Falls are one of the most common causes of injuries. And approximately one in five falls are fatal. Your employer has safeguards in place, such as guardrails and fall protection supplies and procedures, but there is a lot you can to do to reduce the chance of an incident. Here are some things to consider:
HOUSEKEEPING: Keep floors in work areas as clean and dry as possible. Good housekeeping habits are the best way to ensure good footing, which is essential to preventing falls. Scrap lumber, trash, wire, and slippery areas caused by water, grease, or oil can cause falls. Housekeeping is especially important in high traffic areas like hallways where pedestrians may not be paying close attention to where they put their feet.
LADDERS: Select a ladder that suits the purpose. Many workers believe that they can use any ladder for any job. Make sure your ladder is in good condition and that the foundation is secure. Use both hands when climbing and always face the ladder when going up or down. Do not carry tools with you.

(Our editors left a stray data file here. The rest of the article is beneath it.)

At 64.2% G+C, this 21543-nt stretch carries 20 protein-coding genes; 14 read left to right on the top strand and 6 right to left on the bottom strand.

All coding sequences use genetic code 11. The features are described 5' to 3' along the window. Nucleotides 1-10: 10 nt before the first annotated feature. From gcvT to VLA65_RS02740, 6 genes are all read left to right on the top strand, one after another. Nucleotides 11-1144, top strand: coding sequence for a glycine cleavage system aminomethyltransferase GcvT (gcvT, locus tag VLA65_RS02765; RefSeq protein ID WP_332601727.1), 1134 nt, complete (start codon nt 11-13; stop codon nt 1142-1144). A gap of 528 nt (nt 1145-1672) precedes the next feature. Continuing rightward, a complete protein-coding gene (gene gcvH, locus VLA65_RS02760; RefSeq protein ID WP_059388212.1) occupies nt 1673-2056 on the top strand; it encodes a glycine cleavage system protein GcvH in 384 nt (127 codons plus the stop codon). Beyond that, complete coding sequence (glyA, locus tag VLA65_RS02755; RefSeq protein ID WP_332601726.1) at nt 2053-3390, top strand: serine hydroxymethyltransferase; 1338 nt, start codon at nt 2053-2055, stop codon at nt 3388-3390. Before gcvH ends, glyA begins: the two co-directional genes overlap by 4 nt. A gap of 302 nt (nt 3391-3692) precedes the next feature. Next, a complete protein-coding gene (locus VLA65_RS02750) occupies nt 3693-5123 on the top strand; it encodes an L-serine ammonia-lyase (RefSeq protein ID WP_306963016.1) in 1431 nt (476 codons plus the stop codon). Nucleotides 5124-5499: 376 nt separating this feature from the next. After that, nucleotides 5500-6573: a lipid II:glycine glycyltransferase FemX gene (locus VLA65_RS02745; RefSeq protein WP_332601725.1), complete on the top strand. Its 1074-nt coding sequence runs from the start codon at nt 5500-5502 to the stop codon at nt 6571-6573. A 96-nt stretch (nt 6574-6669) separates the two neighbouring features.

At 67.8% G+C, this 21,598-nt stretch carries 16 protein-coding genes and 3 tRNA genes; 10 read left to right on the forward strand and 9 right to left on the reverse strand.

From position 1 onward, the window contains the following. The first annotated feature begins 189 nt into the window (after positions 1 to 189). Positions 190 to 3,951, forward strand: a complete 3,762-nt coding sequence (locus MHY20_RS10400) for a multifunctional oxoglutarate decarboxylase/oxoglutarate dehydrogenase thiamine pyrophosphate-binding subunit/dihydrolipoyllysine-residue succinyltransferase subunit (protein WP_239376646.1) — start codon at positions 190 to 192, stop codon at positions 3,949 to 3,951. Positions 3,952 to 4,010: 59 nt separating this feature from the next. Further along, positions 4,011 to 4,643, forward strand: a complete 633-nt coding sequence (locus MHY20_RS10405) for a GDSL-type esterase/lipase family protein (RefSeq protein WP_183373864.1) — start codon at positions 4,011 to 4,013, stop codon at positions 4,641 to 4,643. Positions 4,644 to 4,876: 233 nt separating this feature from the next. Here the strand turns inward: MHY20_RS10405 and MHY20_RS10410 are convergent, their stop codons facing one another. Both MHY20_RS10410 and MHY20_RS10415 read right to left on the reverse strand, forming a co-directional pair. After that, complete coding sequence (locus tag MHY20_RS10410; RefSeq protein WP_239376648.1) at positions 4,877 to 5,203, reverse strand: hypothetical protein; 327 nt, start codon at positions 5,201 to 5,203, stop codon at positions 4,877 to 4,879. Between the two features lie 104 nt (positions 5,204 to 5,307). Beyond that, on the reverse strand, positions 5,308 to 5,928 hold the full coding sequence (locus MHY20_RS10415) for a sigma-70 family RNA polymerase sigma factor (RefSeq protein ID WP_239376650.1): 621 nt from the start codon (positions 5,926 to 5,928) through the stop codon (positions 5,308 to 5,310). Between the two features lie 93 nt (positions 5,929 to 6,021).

SCAFFOLDS: Scaffolds need to be inspected daily by a competent person. Use a tagging system:
- green – scaffold safe to use
- yellow – use caution when using scaffolding. The tag should list the precautions needed for safe use.
- red – do not use scaffold
Even if it will be used for only a short time, scaffolding should be constructed like a permanent structure. Provide guardrails and toe boards to help prevent falls. Whenever you’re on a single-point or a two-point suspended scaffold, wear appropriate fall protection. Be sure it’s tied to a secure independent life line.
FLOOR AND WALL OPENINGS: Cover floor openings or protect them with standard guardrails and toe boards. Protect wall openings, except for doorways and stairways through which persons could fall. This protection should be secured and substantial enough to prevent displacement.
STAIRS: Falls on stairways are usually caused by running, carrying objects that block your line of sight, failure to use handrails, or just not paying attention. Watch your step and pay attention to what you are doing.